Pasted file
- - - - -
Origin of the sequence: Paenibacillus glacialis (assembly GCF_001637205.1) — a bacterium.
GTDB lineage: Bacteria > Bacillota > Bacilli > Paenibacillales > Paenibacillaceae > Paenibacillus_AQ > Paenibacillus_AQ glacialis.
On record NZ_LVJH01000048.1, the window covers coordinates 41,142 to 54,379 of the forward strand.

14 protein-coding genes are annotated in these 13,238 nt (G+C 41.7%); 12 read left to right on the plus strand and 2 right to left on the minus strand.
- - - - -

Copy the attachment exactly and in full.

Origin of the sequence: Paenibacillus glacialis (assembly GCF_001637205.1) — a bacterium.
GTDB lineage: Bacteria > Bacillota > Bacilli > Paenibacillales > Paenibacillaceae > Paenibacillus_AQ > Paenibacillus_AQ glacialis.
On record NZ_LVJH01000048.1, the window covers coordinates 41,142 to 54,379 of the forward strand.

14 protein-coding genes are annotated in these 13,238 nt (G+C 41.7%); 12 read left to right on the plus strand and 2 right to left on the minus strand.